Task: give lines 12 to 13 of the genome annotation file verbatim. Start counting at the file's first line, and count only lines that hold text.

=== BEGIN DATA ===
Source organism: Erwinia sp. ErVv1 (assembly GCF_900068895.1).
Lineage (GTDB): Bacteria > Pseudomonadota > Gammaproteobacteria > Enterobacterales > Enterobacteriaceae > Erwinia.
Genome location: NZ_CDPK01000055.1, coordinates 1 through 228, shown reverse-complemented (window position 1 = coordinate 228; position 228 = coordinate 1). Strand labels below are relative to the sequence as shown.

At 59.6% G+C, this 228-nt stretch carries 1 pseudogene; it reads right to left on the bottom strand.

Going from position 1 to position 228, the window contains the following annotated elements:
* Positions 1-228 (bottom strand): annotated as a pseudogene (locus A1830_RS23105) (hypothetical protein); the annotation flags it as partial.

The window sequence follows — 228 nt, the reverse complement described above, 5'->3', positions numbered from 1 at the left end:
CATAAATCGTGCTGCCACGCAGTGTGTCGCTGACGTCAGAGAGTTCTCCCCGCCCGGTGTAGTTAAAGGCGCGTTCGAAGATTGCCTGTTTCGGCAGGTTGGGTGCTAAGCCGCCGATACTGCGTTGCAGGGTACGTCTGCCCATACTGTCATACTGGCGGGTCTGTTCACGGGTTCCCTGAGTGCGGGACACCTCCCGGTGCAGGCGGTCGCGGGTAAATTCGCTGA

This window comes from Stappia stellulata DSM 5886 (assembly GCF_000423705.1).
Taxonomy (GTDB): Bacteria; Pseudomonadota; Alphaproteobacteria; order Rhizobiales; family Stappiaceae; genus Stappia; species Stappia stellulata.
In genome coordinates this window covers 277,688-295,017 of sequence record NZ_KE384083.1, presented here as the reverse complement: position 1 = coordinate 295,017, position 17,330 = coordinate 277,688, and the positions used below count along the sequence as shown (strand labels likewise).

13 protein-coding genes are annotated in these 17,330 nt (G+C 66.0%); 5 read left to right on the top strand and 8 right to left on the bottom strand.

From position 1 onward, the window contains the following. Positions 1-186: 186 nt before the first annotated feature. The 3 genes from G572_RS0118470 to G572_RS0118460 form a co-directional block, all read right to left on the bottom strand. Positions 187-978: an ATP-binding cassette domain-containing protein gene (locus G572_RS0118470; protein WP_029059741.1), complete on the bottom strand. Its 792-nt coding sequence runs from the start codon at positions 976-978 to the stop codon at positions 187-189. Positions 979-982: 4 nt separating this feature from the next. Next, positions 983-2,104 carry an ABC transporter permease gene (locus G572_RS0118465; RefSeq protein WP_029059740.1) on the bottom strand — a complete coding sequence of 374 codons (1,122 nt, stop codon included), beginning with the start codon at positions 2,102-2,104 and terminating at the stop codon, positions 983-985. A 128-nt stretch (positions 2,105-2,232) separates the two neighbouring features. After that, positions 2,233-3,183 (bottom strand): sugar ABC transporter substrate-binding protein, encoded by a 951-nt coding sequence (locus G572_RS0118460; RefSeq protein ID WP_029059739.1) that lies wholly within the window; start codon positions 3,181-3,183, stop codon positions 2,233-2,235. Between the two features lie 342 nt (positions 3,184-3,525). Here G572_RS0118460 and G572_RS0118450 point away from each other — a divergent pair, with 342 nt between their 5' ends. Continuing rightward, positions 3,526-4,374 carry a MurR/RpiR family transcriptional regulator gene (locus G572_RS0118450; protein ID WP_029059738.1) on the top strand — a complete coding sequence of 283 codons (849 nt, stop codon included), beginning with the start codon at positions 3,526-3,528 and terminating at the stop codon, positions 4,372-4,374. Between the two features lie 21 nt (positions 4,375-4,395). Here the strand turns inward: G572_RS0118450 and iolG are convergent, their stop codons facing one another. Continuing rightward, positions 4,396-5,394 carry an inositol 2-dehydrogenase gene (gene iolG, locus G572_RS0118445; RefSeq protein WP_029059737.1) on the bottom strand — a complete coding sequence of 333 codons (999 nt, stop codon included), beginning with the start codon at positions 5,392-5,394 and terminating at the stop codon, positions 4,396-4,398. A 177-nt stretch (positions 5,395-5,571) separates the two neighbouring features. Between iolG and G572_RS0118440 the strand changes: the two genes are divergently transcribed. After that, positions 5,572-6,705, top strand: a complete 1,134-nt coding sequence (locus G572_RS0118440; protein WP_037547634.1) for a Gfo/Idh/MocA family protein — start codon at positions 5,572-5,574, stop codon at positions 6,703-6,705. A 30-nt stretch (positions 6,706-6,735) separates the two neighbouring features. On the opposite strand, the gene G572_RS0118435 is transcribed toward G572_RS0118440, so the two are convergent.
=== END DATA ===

13 protein-coding genes are annotated in these 17,330 nt (G+C 66.0%); 5 read left to right on the top strand and 8 right to left on the bottom strand.

From position 1 onward, the window contains the following. Positions 1-186: 186 nt before the first annotated feature. The 3 genes from G572_RS0118470 to G572_RS0118460 form a co-directional block, all read right to left on the bottom strand. Positions 187-978: an ATP-binding cassette domain-containing protein gene (locus G572_RS0118470; protein WP_029059741.1), complete on the bottom strand. Its 792-nt coding sequence runs from the start codon at positions 976-978 to the stop codon at positions 187-189. Positions 979-982: 4 nt separating this feature from the next. Next, positions 983-2,104 carry an ABC transporter permease gene (locus G572_RS0118465; RefSeq protein WP_029059740.1) on the bottom strand — a complete coding sequence of 374 codons (1,122 nt, stop codon included), beginning with the start codon at positions 2,102-2,104 and terminating at the stop codon, positions 983-985. A 128-nt stretch (positions 2,105-2,232) separates the two neighbouring features. After that, positions 2,233-3,183 (bottom strand): sugar ABC transporter substrate-binding protein, encoded by a 951-nt coding sequence (locus G572_RS0118460; RefSeq protein ID WP_029059739.1) that lies wholly within the window; start codon positions 3,181-3,183, stop codon positions 2,233-2,235. Between the two features lie 342 nt (positions 3,184-3,525). Here G572_RS0118460 and G572_RS0118450 point away from each other — a divergent pair, with 342 nt between their 5' ends. Continuing rightward, positions 3,526-4,374 carry a MurR/RpiR family transcriptional regulator gene (locus G572_RS0118450; protein ID WP_029059738.1) on the top strand — a complete coding sequence of 283 codons (849 nt, stop codon included), beginning with the start codon at positions 3,526-3,528 and terminating at the stop codon, positions 4,372-4,374. Between the two features lie 21 nt (positions 4,375-4,395). Here the strand turns inward: G572_RS0118450 and iolG are convergent, their stop codons facing one another. Continuing rightward, positions 4,396-5,394 carry an inositol 2-dehydrogenase gene (gene iolG, locus G572_RS0118445; RefSeq protein WP_029059737.1) on the bottom strand — a complete coding sequence of 333 codons (999 nt, stop codon included), beginning with the start codon at positions 5,392-5,394 and terminating at the stop codon, positions 4,396-4,398. A 177-nt stretch (positions 5,395-5,571) separates the two neighbouring features. Between iolG and G572_RS0118440 the strand changes: the two genes are divergently transcribed. After that, positions 5,572-6,705, top strand: a complete 1,134-nt coding sequence (locus G572_RS0118440; protein WP_037547634.1) for a Gfo/Idh/MocA family protein — start codon at positions 5,572-5,574, stop codon at positions 6,703-6,705. A 30-nt stretch (positions 6,706-6,735) separates the two neighbouring features. On the opposite strand, the gene G572_RS0118435 is transcribed toward G572_RS0118440, so the two are convergent.